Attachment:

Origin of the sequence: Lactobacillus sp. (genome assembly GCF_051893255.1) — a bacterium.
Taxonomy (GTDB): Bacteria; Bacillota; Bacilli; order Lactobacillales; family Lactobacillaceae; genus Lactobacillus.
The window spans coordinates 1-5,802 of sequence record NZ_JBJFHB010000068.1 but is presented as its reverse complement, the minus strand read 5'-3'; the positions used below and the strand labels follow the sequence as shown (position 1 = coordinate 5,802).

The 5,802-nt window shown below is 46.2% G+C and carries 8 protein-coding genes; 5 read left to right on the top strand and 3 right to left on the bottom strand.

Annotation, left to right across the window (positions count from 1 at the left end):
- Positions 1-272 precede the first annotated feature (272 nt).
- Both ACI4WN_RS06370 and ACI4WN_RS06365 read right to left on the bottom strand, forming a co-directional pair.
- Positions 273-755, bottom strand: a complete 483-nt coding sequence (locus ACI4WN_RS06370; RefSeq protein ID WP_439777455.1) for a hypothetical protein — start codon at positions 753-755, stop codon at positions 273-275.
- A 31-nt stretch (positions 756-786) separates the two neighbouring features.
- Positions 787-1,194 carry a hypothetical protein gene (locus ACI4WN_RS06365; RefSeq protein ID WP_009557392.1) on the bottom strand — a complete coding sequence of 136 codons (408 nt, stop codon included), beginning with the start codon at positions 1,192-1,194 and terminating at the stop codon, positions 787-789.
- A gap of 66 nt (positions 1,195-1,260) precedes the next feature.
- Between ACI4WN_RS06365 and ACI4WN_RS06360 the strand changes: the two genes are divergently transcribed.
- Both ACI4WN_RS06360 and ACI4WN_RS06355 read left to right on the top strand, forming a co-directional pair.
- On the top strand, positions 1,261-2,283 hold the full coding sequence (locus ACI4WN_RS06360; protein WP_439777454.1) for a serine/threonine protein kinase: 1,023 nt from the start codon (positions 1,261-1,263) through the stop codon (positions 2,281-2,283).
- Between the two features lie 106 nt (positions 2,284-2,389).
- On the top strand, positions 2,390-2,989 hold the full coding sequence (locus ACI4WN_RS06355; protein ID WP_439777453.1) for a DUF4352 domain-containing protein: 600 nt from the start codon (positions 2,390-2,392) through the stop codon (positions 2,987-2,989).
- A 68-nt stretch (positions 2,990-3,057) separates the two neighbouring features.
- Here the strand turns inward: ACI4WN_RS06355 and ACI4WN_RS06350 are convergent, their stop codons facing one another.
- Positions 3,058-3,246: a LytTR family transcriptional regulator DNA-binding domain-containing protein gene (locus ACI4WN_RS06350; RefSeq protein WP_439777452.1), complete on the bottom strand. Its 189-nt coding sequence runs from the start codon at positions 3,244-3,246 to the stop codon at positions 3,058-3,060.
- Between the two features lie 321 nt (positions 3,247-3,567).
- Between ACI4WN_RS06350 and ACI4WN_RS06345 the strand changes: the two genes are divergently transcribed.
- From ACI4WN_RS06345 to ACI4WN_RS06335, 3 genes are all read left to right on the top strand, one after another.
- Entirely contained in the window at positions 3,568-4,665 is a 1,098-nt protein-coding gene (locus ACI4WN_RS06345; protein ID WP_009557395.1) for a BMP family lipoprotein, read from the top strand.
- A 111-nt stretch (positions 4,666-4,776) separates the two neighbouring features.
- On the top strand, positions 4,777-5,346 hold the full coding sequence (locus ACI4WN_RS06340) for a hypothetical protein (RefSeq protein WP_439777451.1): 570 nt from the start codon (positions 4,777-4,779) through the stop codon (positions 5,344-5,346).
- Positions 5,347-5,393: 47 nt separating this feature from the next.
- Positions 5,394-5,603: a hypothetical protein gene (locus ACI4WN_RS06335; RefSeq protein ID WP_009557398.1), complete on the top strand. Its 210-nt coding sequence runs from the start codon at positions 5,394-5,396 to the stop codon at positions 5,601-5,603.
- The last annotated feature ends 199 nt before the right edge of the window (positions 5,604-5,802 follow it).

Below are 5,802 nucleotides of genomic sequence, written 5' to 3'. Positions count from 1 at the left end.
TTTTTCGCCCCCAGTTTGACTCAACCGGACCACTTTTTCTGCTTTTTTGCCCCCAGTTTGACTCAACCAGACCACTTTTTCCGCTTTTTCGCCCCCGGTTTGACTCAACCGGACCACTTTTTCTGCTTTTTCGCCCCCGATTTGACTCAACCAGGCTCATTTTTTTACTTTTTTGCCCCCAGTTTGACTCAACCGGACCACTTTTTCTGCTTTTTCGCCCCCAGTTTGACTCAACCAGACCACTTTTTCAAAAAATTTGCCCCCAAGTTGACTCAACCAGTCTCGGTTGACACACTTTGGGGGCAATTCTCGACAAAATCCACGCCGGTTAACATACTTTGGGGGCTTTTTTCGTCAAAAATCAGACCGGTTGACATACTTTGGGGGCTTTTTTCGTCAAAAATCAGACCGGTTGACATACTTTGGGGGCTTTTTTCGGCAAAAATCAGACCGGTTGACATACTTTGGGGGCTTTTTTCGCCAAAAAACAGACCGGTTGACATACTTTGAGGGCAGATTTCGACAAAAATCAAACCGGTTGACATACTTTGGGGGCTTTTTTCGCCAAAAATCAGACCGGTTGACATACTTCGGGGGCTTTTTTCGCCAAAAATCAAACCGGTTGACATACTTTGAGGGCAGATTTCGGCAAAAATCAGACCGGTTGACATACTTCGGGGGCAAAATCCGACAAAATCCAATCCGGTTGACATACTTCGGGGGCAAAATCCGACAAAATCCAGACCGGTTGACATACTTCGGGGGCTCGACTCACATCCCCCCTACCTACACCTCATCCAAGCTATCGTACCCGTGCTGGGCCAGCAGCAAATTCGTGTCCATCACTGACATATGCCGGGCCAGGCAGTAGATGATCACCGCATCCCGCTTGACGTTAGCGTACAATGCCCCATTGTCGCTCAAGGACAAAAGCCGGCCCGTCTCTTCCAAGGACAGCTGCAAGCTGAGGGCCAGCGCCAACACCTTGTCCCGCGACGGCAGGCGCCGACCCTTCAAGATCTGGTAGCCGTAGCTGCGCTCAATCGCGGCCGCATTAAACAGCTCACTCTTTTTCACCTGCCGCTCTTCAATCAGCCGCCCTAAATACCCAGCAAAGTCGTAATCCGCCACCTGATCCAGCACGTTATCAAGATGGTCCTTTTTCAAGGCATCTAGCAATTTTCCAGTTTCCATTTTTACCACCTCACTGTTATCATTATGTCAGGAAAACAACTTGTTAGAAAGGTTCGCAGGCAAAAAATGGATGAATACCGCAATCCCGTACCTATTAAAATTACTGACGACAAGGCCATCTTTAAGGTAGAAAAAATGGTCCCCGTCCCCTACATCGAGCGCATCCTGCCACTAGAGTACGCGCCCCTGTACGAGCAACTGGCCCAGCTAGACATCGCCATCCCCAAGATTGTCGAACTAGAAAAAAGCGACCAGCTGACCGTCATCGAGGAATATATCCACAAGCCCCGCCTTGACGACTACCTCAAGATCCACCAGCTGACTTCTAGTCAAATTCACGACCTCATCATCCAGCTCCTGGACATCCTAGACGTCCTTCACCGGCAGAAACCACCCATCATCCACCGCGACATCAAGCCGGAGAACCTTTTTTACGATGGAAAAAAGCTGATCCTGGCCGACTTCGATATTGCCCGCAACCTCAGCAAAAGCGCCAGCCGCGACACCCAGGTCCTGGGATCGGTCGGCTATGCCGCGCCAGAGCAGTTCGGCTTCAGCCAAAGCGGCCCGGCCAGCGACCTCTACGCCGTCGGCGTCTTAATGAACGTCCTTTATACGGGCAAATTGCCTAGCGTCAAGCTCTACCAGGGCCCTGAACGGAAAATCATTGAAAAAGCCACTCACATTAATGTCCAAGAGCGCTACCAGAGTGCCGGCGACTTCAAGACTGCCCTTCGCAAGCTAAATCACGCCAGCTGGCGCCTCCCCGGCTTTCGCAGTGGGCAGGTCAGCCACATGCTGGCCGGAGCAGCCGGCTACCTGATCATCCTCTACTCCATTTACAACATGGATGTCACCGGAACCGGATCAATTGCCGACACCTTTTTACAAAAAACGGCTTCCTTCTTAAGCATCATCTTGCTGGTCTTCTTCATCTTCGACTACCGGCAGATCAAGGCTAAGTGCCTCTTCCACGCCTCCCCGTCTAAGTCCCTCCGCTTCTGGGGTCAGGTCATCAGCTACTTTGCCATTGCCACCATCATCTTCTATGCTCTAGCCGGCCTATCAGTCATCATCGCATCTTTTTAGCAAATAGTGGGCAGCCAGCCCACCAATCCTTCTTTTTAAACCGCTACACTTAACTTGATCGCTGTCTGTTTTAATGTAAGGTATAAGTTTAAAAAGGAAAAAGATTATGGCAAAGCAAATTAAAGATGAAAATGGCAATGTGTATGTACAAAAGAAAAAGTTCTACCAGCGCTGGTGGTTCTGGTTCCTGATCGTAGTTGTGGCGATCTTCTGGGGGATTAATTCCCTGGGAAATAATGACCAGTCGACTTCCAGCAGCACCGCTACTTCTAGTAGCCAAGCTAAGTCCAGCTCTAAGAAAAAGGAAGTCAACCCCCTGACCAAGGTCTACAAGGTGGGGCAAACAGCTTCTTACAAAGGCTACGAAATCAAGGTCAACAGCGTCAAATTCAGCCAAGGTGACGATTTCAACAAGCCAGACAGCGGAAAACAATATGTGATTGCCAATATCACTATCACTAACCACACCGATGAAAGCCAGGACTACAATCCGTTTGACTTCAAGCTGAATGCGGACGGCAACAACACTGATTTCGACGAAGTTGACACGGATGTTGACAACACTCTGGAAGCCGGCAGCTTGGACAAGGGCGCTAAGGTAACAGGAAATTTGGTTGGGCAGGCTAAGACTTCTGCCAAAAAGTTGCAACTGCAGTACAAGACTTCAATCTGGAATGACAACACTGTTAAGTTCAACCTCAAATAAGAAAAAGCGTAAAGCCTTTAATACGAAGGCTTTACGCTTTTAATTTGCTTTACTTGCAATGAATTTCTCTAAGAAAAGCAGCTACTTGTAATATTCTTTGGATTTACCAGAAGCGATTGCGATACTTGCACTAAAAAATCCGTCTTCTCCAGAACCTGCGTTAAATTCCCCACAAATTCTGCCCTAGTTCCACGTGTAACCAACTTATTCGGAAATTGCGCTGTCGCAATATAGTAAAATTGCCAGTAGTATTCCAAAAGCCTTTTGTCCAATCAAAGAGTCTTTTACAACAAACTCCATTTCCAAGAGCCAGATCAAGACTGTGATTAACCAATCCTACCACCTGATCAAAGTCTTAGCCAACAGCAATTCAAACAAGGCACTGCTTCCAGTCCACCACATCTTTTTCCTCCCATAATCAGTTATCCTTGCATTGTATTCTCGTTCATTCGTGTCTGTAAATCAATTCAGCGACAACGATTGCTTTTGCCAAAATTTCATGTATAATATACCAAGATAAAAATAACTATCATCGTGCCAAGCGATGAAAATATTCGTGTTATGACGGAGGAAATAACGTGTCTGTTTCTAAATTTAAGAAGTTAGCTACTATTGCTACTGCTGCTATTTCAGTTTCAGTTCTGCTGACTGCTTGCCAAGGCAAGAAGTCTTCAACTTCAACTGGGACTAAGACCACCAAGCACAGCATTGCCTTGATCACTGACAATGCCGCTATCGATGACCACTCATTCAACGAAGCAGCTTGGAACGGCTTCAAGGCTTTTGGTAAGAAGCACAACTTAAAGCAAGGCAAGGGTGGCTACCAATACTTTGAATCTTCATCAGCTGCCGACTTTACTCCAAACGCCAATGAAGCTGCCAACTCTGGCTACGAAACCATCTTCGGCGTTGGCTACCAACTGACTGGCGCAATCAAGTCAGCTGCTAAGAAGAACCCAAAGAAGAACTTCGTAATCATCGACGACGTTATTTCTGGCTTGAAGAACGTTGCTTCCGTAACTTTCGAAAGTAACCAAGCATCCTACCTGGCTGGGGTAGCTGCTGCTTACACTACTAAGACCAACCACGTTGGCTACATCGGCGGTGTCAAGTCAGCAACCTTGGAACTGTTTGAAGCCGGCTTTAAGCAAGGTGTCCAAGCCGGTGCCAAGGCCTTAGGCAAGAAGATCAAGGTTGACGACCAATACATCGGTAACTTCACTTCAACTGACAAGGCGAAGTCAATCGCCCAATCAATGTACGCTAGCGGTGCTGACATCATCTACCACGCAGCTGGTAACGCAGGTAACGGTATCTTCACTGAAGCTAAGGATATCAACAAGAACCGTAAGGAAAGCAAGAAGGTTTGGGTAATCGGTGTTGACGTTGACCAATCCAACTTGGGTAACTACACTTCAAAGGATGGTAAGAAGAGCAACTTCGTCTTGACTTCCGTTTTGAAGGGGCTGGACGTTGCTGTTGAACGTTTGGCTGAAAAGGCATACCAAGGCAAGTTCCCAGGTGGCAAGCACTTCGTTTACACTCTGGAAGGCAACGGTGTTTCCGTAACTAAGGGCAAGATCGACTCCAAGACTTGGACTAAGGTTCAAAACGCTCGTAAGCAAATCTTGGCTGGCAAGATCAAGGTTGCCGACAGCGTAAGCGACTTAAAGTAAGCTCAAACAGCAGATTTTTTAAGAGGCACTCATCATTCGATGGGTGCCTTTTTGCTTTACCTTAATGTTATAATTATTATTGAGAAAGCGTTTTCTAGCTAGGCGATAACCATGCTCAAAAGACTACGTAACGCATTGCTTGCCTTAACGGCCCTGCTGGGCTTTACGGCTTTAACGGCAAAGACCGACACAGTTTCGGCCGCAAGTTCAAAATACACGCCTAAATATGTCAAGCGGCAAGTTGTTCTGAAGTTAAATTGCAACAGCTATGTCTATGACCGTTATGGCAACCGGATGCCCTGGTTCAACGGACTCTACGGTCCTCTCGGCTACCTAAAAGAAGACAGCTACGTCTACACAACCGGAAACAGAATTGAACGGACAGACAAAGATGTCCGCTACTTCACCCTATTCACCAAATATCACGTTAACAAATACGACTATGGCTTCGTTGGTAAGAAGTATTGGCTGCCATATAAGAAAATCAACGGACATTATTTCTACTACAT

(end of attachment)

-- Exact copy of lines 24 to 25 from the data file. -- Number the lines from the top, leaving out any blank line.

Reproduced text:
- A 111-nt stretch (positions 4,666-4,776) separates the two neighbouring features.
- On the top strand, positions 4,777-5,346 hold the full coding sequence (locus ACI4WN_RS06340) for a hypothetical protein (RefSeq protein WP_439777451.1): 570 nt from the start codon (positions 4,777-4,779) through the stop codon (positions 5,344-5,346).